Canadians, the ones paying attention including US Persons in Canada worried about compromise of all financial information of their and those related to them being turned over to the US:
The poll suggests two-thirds of Canadians are concerned about the protection of their privacy — with a quarter of respondents saying they are “extremely concerned.”
“There is a growing sense amongst Canadians that their ability to protect their personal information is diminishing,” the report says.
Many Canadians feel a growing sense of helplessness when it comes to protecting their privacy. Seven of every 10 people think their personal information has less protection today than it did a decade ago, the report suggests.
The survey also suggests most Canadians are concerned about bank fraud, credit-card fraud, computer security and identity theft.
Despite these concerns, the poll found most Canadians remain largely unaware of their privacy rights. Some 63 per cent rated their knowledge of privacy laws either low or in the neutral range. That said, Canadians’ knowledge of their privacy rights is higher now than in previous years, the survey suggests.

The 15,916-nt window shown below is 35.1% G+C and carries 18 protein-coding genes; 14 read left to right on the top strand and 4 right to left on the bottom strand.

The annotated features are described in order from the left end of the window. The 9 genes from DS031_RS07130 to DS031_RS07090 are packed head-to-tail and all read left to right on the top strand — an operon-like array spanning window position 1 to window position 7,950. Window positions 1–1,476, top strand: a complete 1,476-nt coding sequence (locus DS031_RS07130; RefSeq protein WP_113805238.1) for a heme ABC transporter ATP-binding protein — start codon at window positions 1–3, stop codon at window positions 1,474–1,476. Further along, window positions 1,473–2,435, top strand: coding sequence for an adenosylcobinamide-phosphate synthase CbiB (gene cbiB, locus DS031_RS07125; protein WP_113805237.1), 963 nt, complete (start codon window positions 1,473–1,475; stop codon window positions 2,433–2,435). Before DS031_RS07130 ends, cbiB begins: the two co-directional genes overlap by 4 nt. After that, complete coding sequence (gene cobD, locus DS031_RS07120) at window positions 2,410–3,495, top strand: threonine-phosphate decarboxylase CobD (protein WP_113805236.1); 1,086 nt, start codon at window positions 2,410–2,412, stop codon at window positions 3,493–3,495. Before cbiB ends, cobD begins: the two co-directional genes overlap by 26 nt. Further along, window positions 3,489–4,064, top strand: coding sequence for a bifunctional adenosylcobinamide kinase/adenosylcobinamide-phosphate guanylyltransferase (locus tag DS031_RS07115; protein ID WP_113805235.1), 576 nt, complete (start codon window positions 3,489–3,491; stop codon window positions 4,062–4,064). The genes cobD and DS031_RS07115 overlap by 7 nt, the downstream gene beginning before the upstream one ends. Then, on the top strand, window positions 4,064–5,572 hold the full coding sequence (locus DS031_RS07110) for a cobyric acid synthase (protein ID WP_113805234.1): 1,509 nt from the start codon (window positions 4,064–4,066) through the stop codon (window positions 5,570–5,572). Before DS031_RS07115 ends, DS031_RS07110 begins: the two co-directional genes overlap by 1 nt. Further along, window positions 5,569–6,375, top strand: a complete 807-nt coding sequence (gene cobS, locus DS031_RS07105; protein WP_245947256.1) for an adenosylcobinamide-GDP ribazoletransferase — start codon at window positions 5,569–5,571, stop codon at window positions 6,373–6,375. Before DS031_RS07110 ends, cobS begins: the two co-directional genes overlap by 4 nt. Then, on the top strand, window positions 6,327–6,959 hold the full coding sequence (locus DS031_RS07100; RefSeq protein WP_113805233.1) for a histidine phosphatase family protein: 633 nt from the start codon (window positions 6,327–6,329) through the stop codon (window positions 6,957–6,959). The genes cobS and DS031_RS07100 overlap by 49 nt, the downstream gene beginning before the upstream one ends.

Prompted by a question from NDP MP Charlie Angus, the government was forced to acknowledge this week that at the very least, there were 1,072,999 instances where a Canadian’s private information held by various departments and agencies was lost, stolen or accessed by an unauthorized third party.
In a stack of documents tabled in the House of Commons Monday, the government admitted it has recorded more than 3,134 data and privacy breaches between 2002 and 2012 across all departments — although many departments only counted data breaches within the last two to five years. Of the total breaches, only 399 were reported to Privacy Commissioner Jennifer Stoddart.
The Conservative government said Tuesday that it takes the privacy of Canadians seriously.